“10. The first question is as to whether the inherent power of the High Court under Section 482 stands repelled when the revisional power under Section 397 overlaps. The opening words of Section 482 contradict this contention because nothing of the Code, not even Section 397, can affect the amplitude of the inherent power preserved in so many terms by the language of Section 482. Even so, a general principle pervades this branch of law when a specific provision is made: easy resort to inherent power is not right except under compelling circumstances. Not that there is absence of jurisdiction but that inherent power should not invade areas set apart for specific power under the same Code. In Madhu Limaye v. The State of Maharashtra this Court has exhaustively and, if I may say so with great respect, correctly discussed and delineated the law beyond mistake. While it is true that Section 482 is pervasive it should not subvert legal interdicts written into the same Code, such, for instance, in Section 397(2). Apparent conflict may arise in some situations between the two provisions and a happy solution “would be to say that the bar provided in sub-section (2) of Section 397 operates only in exercise of the revisional power of the High Court, meaning thereby that the High Court will have no power of revision in relation to any interlocutory order. Then in accordance with one or the other principles enunciated above, the inherent power will come into play, there being no other provision in the Code for the redress of the grievance of the aggrieved party. But then, if the order assailed is purely of an interlocutory character which could be corrected in exercise of the revisional power of the High Court under the 1898 Code, the High Court will refuse to exercise its inherent power. But in case the impugned order clearly brings about a situation which is an abuse of the process of the Court or for the purpose of securing the ends of justice interference by the High Court is absolutely necessary, then nothing contained in Section 397(2) can limit or affect the exercise of the inherent power by the High Court. But such cases would be few and far between. The High Court must exercise the inherent power very sparingly. One such case would be the desirability of the quashing of a criminal proceeding initiated illegally, vexatiously or as being without jurisdiction”. In short, there is no total ban on the exercise of inherent power where abuse of the process of the court or other extraordinary situation excites the court’s jurisdiction. The limitation is self-restraint, nothing more. The policy of the law is clear that interlocutory orders, pure and simple, should not be taken up to the High Court resulting in unnecessary litigation and delay. At the other extreme, final orders are clearly capable of being considered in exercise of inherent power, if glaring injustice stares the court in the face. In between is a tertium quid, as Untwalia, J. has pointed out as for example, where it is more than a purely interlocutory order and less than a final disposal. The present case falls under that category where the accused complain of harassment through the court’s process. Can we state that in this third category the inherent power can be exercised? In the words of Untwalia, J.: (SCC p. 556, para 10) “The answer is obvious that the bar will not operate to prevent the abuse of the process of the Court and/or to secure the ends of justice. The label of the petition filed by an aggrieved party is immaterial. The High Court can examine the matter in an appropriate case under its inherent powers. The present case undoubtedly falls for exercise of the power of the High Court in accordance with Section 482 of the 1973 Code, even assuming, although not accepting, that invoking the revisional power of the High Court is impermissible.” I am, therefore clear in my mind that the inherent power is not rebuffed in the case situation before us. Counsel on both sides, sensitively responding to our allergy for legalistics, rightly agreed that the fanatical insistence on the formal filing of a copy of the order under cessation need not take up this court’s time. Our conclusion concurs with the concession of counsel on both sides that merely because a copy of the order has not been produced, despite its presence in the records in the court, it is not possible for me to hold that the entire revisory power stands frustrated and the inherent power stultified.” In our considered view any attempt to explain the law further as regards the issue relating to inherent power of High Court under Section 482 Cr.P.C. is unwarranted. We would simply reiterate that Section 482 begins with a non-obstante clause to state: “Nothing in this Code shall be deemed to limit or affect the inherent powers of the High Court to make such orders as may be necessary to give effect to any order under this Code, or to prevent abuse of the process of any Court or otherwise to secure the ends of justice.” A fortiori, there can be no total ban on the exercise of such wholesome jurisdiction where, in the words of Krishna Iyer, J. “abuse of the process of the Court or other extraordinary situation excites the court’s jurisdiction. The limitation is self-restraint, nothing more.” We venture to add a further reason in support. Since Section 397 Cr.P.C. is attracted against all orders other than interlocutory, a contrary view would limit the availability of inherent powers under Section 482 Cr.P.C. only to petty interlocutory orders! A situation wholly unwarranted and undesirable.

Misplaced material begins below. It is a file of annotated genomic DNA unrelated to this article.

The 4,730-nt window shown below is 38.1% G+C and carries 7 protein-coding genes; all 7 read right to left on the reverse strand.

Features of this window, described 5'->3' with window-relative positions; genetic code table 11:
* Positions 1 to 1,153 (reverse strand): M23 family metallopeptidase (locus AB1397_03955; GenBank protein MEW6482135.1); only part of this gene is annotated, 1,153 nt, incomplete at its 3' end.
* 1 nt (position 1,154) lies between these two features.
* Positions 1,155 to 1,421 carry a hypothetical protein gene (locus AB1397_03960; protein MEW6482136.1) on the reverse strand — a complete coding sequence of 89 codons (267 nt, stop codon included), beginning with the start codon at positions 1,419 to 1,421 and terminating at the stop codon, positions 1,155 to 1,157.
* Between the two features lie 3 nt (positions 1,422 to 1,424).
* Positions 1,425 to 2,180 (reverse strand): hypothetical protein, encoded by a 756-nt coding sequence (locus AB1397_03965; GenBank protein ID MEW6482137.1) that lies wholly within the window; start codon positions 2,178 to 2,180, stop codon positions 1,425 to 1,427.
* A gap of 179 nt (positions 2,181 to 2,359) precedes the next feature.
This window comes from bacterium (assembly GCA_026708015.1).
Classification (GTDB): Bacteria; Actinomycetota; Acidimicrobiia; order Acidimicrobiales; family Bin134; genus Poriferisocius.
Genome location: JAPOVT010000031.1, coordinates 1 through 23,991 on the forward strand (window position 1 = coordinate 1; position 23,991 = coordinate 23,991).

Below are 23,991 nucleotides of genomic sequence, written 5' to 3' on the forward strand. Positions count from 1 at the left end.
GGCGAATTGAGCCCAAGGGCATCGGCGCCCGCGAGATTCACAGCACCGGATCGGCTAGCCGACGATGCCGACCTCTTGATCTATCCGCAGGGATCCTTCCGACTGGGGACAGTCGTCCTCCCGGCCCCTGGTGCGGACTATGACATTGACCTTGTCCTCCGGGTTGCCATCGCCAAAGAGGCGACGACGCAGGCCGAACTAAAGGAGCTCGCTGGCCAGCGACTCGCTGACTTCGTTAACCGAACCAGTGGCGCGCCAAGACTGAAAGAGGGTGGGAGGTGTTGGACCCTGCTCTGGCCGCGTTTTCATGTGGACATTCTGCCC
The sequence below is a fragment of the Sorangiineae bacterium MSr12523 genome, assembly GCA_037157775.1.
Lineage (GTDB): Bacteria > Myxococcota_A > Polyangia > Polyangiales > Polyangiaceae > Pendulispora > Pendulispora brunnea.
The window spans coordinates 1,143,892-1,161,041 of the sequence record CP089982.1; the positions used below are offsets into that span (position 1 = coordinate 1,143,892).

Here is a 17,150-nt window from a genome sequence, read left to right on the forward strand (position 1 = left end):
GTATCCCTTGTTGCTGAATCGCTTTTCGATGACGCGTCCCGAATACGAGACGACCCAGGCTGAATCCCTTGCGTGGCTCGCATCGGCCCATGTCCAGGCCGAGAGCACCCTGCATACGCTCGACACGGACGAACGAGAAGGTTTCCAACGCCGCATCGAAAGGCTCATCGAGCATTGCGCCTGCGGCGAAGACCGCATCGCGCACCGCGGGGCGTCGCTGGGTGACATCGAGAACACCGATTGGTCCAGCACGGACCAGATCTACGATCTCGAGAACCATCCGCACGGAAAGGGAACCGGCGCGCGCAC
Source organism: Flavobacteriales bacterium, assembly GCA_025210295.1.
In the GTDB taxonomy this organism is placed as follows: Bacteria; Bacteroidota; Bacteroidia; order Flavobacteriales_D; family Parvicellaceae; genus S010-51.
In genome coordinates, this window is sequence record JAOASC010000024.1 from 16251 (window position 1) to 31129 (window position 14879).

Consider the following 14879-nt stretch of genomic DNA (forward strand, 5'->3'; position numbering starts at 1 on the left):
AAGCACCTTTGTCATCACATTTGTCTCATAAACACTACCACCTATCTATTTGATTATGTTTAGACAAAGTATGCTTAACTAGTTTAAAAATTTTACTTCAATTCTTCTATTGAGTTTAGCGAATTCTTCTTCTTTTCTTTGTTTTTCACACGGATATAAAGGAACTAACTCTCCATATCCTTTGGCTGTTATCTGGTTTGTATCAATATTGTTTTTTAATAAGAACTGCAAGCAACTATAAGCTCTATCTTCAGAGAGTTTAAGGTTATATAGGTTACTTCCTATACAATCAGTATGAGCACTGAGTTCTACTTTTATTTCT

As a sequel, we are constrained to hold that the Division Bench, particularly in paragraph 28, in the case of Mohit alias Sonu and another (supra) in respect of inherent power of the High Court in Section 482 of the Cr.P.C. does not state the law correctly. We record our respectful disagreement.

In our considered opinion the learned Single Judge of the High Court should have followed the law laid down by this Court in the case of Dhariwal Tobacco Products Ltd. (supra) and other earlier cases which were cited but wrongly ignored them in preference to a judgment of that Court in the case of Sanjay Bhandari (supra) passed by another learned Single Judge on 05.02.2009 in S.B. Criminal Miscellaneous Petition No. 289 of 2006 which is impugned in the connected Criminal Appeal arising out of Special Leave Petition No. 4744 of 2009. As a result, both the appeals, one preferred by Prabhu Chawla and the other by Jagdish Upasane & Ors. are allowed. The impugned common order dated 02.04.2009 passed by the High Court of Rajasthan is set aside and the matters are remitted back to the High Court for fresh hearing of the petitions under Section 482 of the Cr.P.C. in the light of law explained above and for disposal in accordance with law. Since the matters have remained pending for long, the High Court is requested to hear and decide the matters expeditiously, preferably within six months.

The impugned order in the third appeal, dated 05.02.2009 passed by the High Court of Judicature for Rajasthan at Jodhpur has been relied upon and followed while passing the order dated 02.04.2009 impugned in the other two appeals. Since that order has been set aside while allowing those appeals hence the order impugned in this appeal also has to be set aside for the same very reasons and for the view taken by us in respect of scope and ambit of Section 482 of the Cr.P.C. Accordingly this appeal is also allowed and impugned order is set aside with the same directions as in the other two appeals.

New Delhi.
September 05, 2016.